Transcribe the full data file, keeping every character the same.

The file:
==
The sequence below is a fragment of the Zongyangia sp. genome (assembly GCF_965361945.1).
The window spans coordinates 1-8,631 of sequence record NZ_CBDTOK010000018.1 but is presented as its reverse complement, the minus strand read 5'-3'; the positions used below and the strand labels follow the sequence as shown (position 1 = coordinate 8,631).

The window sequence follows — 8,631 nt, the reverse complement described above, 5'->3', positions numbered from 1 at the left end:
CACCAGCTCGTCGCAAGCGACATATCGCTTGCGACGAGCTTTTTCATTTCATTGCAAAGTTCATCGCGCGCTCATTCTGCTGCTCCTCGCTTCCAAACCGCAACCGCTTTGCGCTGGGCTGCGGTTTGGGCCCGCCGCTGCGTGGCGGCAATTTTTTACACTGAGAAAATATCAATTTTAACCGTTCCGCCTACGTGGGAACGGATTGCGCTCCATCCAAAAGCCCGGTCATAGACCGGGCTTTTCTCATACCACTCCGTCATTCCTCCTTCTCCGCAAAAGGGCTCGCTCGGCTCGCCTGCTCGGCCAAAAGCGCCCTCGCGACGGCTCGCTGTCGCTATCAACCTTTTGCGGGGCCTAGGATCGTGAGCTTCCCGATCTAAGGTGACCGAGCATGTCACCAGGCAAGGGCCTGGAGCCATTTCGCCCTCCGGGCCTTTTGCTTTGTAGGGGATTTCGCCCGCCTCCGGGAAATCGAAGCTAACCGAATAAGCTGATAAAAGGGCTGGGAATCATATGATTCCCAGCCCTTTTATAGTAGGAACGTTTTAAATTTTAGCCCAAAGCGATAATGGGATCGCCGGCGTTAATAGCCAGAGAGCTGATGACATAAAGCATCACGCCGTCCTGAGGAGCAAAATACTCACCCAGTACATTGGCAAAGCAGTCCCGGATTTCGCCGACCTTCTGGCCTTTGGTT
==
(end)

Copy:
The sequence below is a fragment of the Zongyangia sp. genome (assembly GCF_965361945.1).
The window spans coordinates 1-8,631 of sequence record NZ_CBDTOK010000018.1 but is presented as its reverse complement, the minus strand read 5'-3'; the positions used below and the strand labels follow the sequence as shown (position 1 = coordinate 8,631).

The window sequence follows — 8,631 nt, the reverse complement described above, 5'->3', positions numbered from 1 at the left end:
CACCAGCTCGTCGCAAGCGACATATCGCTTGCGACGAGCTTTTTCATTTCATTGCAAAGTTCATCGCGCGCTCATTCTGCTGCTCCTCGCTTCCAAACCGCAACCGCTTTGCGCTGGGCTGCGGTTTGGGCCCGCCGCTGCGTGGCGGCAATTTTTTACACTGAGAAAATATCAATTTTAACCGTTCCGCCTACGTGGGAACGGATTGCGCTCCATCCAAAAGCCCGGTCATAGACCGGGCTTTTCTCATACCACTCCGTCATTCCTCCTTCTCCGCAAAAGGGCTCGCTCGGCTCGCCTGCTCGGCCAAAAGCGCCCTCGCGACGGCTCGCTGTCGCTATCAACCTTTTGCGGGGCCTAGGATCGTGAGCTTCCCGATCTAAGGTGACCGAGCATGTCACCAGGCAAGGGCCTGGAGCCATTTCGCCCTCCGGGCCTTTTGCTTTGTAGGGGATTTCGCCCGCCTCCGGGAAATCGAAGCTAACCGAATAAGCTGATAAAAGGGCTGGGAATCATATGATTCCCAGCCCTTTTATAGTAGGAACGTTTTAAATTTTAGCCCAAAGCGATAATGGGATCGCCGGCGTTAATAGCCAGAGAGCTGATGACATAAAGCATCACGCCGTCCTGAGGAGCAAAATACTCACCCAGTACATTGGCAAAGCAGTCCCGGATTTCGCCGACCTTCTGGCCTTTGGTT